Authored by Whitney P. Cooney
Mar 26, 2015
On March 25, 2015, the U.S. Supreme Court issued its long-anticipated ruling in Young v. United Parcel Service, Inc., 575 U.S. __ (2015) and, in doing so, fashioned a “middle of the road” standard for evaluating pregnancy discrimination claims that will likely create more questions than answers.
By way of background, the plaintiff, Peggy Young, was a UPS driver who became pregnant and was placed on a 20 lb. lifting restriction by her doctor. Because UPS drivers were required to lift 70 lbs., UPS placed Young on an unpaid leave of absence, which ultimately led to her loss of health insurance coverage. Young alleged other drivers would have assisted her with heavy packages and that UPS’s denial of accommodations that would have allowed her to continue working throughout her pregnancy violated the Pregnancy Discrimination Act (PDA). As a basis for her claim, Young asserted that UPS routinely accommodated non-pregnant employees in the following circumstances: 1) employees suffering from work-related injuries; 2) employees who have disabilities within the meaning of the Americans with Disabilities Act (ADA); and 3) employees whose DOT certifications lapsed due to health-related reasons. It should be noted that UPS was obligated to provide accommodations in these three instances by virtue of its collective bargaining agreement.
The Fourth Circuit Court of Appeals granted summary judgment to UPS on the basis that the PDA only requires employers to treat pregnant employees the same as other employees who are “similar in their ability or inability to work,” finding that UPS’s policy of accommodating employees only in certain situations was sufficiently neutral. While the matter was pending before the Supreme Court, the Equal Employment Opportunity Commission EEOC guidance in July 2014 in an effort to clarify its position. See 2 EEOC Compliance Manual § 626-I(A)(5), p. 626:0009 (July 2014). In its guidance, the EEOC asserted that employers may not deny light duty work to a pregnant employee based on a policy limiting light duty work to employees suffering from work-related injuries.
In Young, the Supreme Court ultimately rejected both parties’ positions. It determined the arguments advanced by Young, and supported by the EEOC’s July 2014 guidance, would provide too much preferential treatment to pregnant employees, while UPS’s interpretation would be inconsistent with the intent expressed by Congress in enacting the PDA. Accordingly, the Court refined the framework for evaluating such claims in a manner meant to reconcile the parties’ opposing views. Employees may establish a PDA violation by showing: (1) they sought accommodation; (2) their employer denied accommodations; and (3) the employer granted accommodations to other employees similar in their inability to work. The employer must then offer a legitimate, non-discriminatory reason for denying accommodations, which the employee must then prove to be pretextual. The Court observed that employees may reach a jury by providing evidence that the employer’s policies impose a significant burden upon pregnant employees and the employer’s reasons for denying accommodations are not sufficiently strong to justify the burden. Importantly, Young makes it clear the increased cost and inconvenience associated with providing accommodations to pregnant employees is not the sort of burden that would justify the denial of such accommodations.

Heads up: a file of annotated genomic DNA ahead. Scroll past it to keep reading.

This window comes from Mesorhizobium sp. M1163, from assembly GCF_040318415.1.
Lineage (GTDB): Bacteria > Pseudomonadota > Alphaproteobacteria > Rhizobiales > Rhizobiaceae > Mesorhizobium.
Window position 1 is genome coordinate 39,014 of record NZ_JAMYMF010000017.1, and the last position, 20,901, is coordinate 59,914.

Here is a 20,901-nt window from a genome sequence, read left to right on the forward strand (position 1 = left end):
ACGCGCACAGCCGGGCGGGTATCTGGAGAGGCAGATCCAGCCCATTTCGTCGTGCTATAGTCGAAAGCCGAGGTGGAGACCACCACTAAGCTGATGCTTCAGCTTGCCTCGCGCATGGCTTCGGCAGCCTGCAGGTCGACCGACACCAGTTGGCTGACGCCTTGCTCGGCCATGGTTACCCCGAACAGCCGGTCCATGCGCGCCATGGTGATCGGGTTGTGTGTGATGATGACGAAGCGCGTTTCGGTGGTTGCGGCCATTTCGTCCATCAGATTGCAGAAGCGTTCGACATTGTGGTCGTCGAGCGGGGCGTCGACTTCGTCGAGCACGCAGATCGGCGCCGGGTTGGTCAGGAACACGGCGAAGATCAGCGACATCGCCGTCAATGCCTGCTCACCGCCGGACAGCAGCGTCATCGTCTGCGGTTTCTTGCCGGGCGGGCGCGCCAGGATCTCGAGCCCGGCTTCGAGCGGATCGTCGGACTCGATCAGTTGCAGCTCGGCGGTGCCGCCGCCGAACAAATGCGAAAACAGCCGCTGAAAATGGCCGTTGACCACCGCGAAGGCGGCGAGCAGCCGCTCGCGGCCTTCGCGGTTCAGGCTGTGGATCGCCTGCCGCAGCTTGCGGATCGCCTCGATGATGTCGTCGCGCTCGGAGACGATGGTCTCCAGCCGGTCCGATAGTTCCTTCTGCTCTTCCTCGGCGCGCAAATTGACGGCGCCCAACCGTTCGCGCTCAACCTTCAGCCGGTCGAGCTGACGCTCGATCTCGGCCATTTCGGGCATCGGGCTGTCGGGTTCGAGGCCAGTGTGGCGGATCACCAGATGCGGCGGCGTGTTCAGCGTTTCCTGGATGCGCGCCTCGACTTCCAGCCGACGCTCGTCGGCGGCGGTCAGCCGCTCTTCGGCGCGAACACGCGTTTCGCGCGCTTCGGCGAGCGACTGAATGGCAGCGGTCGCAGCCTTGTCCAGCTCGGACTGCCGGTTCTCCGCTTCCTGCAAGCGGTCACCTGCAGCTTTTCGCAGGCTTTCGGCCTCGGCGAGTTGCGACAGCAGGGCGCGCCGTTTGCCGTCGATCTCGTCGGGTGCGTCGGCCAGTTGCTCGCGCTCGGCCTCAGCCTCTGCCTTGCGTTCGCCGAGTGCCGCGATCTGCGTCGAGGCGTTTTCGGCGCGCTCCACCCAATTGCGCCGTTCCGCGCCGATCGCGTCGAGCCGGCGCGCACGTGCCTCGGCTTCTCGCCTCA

The takeaway from Young is that there is no bright-line rule regarding when and to what extent employers must accommodate pregnant employees. Rather, as with the availability of accommodations granted under the ADA, the analysis will be highly fact specific and vary according to each employer’s particular circumstances. Furthermore, Young makes it abundantly clear that it will be difficult for employers to obtain summary judgment in pregnancy accommodation cases. So, even when employers have a legitimate basis for denying accommodations, they may nonetheless face lengthy and costly litigation. Due to the complexity of the legal issues involved, employers should consult with legal counsel when faced with pregnancy accommodation issues.
If you have any questions about employee accommodations, please do not hesitate to contact Whitney Cooney.